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Cell Phone Recycling

Cell Phone Recycling

October 8, 2007 —

More than 200 million cell phones are in use in the U.S., and approximately 130 million phones will be retired each year. According to a study by the non-profit organization INFORM, Inc., a total of 500 million used cell phones weighing more than 250,000 tons were estimated to be awaiting disposal in 2005.  Cell phones contain hazardous substances, which can pollute the air when burned in incinerators and leach into soil and drinking water when buried in landfills.

One of the major problems in regards to recycling cell phones is that a majority of Americans are unaware that such an option exists.  According to recent reports, approximately 70 percent of Americans have not been informed that they can recycle their old cell phones.  Many activists argue that responsibility for disseminating such information should fall on the cell phone companies, especially since customers are often forced to buy new phones if they change carriers.  A California law requires phone carriers to offer consumers a means to return a phone so it can be reused or recycled, but there seems to be little initiative from the companies themselves.

Cell phones contain toxic metals such as arsenic, beryllium, cadmium, copper and nickel and should not be disposed of in the trash.   According to the Cellular Telecommunications and Internet Association (CTIA), the cell phone industry's trade group, there are more than 230 million people currently registered as cell phone users. The U.S. does not have a single standard wireless phone network technology, and most cell phones are designed to work on only one type of network.  Several cell phone companies operate on compatible networks, but freedom of movement for most consumers is often denied between compatible networks because some of the largest cell phone companies put software "locks" on phones to prevent consumers from taking their business elsewhere. While this is not only unfair to consumers and anti-competitive, it also causes consumers to purchase new phones.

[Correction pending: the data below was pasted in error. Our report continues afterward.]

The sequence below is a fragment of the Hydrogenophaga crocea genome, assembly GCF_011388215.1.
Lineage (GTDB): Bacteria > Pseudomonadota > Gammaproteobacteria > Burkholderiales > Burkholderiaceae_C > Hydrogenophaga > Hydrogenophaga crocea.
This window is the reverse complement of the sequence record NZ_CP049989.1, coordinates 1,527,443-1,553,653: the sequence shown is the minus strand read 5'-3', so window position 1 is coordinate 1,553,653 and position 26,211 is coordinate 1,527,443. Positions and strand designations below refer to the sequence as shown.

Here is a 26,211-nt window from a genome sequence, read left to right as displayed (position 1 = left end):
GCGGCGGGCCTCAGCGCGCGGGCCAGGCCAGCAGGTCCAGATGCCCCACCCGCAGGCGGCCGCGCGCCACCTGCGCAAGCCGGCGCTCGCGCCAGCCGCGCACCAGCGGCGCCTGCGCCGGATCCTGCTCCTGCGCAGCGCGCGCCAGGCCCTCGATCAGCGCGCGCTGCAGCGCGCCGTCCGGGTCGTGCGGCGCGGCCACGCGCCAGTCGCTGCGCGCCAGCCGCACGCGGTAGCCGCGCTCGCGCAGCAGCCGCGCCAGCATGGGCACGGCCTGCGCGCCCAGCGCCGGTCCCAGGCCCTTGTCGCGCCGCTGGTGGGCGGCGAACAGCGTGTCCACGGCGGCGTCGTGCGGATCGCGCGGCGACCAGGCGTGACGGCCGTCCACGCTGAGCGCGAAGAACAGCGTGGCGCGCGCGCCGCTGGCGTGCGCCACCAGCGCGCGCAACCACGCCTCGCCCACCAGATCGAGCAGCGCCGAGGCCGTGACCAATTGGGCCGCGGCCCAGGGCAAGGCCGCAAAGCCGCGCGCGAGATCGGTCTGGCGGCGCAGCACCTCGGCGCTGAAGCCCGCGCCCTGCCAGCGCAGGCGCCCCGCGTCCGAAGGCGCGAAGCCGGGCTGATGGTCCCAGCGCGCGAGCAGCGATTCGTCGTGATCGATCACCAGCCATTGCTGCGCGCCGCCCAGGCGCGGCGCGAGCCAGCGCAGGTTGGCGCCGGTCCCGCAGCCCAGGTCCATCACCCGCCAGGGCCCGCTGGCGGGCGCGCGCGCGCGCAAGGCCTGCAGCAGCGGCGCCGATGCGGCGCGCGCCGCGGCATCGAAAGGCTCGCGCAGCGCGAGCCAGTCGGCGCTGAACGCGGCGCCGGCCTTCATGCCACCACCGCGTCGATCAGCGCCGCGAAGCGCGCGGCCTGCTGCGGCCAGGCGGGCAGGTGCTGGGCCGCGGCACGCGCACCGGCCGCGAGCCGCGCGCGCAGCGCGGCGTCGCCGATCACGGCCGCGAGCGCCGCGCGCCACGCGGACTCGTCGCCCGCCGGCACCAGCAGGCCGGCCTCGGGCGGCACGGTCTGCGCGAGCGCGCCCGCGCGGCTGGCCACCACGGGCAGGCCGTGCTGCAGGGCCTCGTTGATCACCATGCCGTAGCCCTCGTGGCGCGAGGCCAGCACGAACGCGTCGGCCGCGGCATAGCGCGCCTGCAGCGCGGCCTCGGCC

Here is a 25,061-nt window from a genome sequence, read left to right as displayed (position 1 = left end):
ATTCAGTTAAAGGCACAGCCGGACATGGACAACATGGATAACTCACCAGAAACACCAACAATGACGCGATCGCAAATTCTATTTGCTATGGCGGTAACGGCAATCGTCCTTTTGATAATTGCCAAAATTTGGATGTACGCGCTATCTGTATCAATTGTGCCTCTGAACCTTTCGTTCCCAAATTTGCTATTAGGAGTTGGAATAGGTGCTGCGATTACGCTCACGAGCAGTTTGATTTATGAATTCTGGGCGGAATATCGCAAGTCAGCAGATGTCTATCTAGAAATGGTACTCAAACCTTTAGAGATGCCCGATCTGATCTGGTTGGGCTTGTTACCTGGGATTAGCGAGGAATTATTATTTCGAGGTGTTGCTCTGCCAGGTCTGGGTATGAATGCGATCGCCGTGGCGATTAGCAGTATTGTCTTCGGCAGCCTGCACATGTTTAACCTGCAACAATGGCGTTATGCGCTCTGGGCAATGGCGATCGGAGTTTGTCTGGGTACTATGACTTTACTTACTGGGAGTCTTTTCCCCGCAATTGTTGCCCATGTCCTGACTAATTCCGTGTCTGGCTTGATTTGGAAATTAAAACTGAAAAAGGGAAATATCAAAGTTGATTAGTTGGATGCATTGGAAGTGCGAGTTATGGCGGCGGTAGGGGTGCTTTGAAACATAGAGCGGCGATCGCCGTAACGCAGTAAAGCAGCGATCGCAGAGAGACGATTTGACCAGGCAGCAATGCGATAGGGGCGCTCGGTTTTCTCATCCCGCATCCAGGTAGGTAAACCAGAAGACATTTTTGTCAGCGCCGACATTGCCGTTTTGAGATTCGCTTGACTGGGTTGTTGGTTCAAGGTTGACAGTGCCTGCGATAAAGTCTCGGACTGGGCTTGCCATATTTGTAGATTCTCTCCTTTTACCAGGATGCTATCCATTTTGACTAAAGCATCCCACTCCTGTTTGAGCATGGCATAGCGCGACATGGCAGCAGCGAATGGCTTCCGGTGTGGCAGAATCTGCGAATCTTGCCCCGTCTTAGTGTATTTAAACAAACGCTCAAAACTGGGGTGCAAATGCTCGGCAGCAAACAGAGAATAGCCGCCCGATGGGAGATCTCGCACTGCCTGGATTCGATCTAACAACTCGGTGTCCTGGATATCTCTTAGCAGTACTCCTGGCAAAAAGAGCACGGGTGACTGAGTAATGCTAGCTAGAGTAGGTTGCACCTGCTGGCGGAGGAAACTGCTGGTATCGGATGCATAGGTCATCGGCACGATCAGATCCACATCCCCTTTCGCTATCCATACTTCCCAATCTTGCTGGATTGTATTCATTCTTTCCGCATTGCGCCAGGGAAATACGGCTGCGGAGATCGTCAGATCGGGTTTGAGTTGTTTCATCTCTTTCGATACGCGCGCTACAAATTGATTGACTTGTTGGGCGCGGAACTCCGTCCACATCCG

According to Consumers Union, some wireless carriers in the United States install software on the phones they sell to prevent that phone (also called the "handset") from working on another network, even if that network uses a compatible technology. These locks often require consumers to purchase a new phone if they switch services.  Mark Murray, executive director of Californians Against Waste, said: "Cell phones, iPods, computers and many other modern electronic devices have a useful life of maybe a year or two before they become obsolete. It doesn't make sense to use hazardous materials in these disposable devices."

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